Home » Plants » Morus alba

White Mulberry (Morus alba)

Page contents
White Mulberry

Summary

A tree native to northern China; introduced in North America, where it is widely considered invasive and hybridizes with the native red mulberry.

Similar Plants

thumbnail of Red Mulberry
Red Mulberry (Morus rubra)
View - Compare
thumbnail of Hairy Crabweed
Hairy Crabweed (Fatoua villosa)
View - Compare (Under Construction)

Uses

Historically, this species was introduced in an attempt to establish a silk industry, as its leaves are the preferred host of the silk worm. See Connecticut’s Mulberry Craze for a history of the attempt in Connecticut. The attempt was largely unsuccessful, as the silk produced was more expensive and lower quality than silk from Asia, and did not compete favorably on the global market.

The fruit is edible, but usually only eaten casually, as it is sweet but often bland.

The plant is also used in medicine.

This species can be used for wood, and has many desirable properties, but it is not commercially harvested for lumber because of the tree's small size. See more on mulberry in the wood database.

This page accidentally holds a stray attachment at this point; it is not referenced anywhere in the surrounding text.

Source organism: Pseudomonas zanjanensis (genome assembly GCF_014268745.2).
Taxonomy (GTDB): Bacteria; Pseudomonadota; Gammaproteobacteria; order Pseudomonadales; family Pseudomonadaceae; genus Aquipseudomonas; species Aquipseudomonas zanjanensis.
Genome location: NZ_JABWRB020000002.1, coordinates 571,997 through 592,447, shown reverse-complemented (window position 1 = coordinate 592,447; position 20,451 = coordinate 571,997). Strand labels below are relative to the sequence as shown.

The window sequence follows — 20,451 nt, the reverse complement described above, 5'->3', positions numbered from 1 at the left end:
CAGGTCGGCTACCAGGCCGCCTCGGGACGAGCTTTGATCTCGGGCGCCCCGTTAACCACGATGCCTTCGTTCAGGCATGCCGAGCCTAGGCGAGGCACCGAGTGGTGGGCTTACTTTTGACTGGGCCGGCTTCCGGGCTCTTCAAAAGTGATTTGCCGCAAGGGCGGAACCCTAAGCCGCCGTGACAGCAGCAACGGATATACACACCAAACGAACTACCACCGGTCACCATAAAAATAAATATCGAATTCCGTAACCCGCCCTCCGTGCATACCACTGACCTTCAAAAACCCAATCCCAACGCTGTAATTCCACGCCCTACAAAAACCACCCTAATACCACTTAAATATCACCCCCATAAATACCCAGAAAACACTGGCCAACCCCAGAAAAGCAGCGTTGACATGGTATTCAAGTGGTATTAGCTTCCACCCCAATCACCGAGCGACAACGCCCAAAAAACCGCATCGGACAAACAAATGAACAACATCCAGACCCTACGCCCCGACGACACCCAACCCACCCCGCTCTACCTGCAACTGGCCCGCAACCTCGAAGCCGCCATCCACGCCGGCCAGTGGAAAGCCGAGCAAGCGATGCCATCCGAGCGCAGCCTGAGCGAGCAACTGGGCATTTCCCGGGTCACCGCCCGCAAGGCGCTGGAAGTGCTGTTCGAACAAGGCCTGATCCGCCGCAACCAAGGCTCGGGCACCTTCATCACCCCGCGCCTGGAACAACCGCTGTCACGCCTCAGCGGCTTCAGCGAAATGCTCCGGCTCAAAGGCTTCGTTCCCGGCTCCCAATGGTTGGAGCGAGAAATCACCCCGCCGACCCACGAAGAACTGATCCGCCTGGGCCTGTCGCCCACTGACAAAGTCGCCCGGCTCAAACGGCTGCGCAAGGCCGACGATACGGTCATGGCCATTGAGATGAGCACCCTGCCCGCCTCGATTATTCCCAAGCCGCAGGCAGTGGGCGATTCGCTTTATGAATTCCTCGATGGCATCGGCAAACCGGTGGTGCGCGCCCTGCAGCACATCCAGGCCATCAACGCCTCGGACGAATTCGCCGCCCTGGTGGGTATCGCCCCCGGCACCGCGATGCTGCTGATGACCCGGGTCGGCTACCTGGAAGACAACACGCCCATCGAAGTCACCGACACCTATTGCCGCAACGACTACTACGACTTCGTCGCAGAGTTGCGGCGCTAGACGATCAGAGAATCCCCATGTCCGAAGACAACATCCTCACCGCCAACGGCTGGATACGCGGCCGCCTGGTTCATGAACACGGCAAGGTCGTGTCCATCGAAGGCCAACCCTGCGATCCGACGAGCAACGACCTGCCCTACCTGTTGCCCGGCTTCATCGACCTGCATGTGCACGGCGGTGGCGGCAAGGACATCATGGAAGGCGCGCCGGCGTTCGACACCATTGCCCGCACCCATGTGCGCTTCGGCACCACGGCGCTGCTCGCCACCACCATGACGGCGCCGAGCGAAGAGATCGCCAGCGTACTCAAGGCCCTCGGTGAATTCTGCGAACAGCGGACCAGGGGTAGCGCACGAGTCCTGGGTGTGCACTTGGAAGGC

Closely related to, and hybridizes readily with the native red mulberry, Morus rubra.

Mulberry | The Wood Database (About This Site)

White Mulberry | Fire Effects Information System (FEIS) (About This Site)

Morus alba (White Mulberry) | Illinois Wildflowers (About This Site)

Morus alba (White Mulberry) | USDA PLANTS Database (About This Site)

Morus alba | Go Botany (About This Site)

Morus alba (White Mulberry) | Missouri Botanical Garden Plant Finder (About This Site)

White Mulberry | Virginia Tech Dendrology Factsheets (About This Site)

Morus alba (mora) | CABI Invasive Species Compendium (About This Site)

Photo gallery

Photo © Scott Loarie, Public Domain.
Photo © botanygirl, CC BY 4.0.
Photo © Reuven Martin, Public Domain.
Photo © Hamilton Turner, Public Domain.
Photo © CK Kelly, CC BY 4.0.
Photo © Andrew Conboy, CC BY 4.0.
Photo © Ira Gershenhorn, Public Domain.
Photo © Mark, CC BY 4.0.
Photo © KatieLMiller, CC BY 4.0.
Photo © Alona Bookbinder, CC BY-SA 4.0.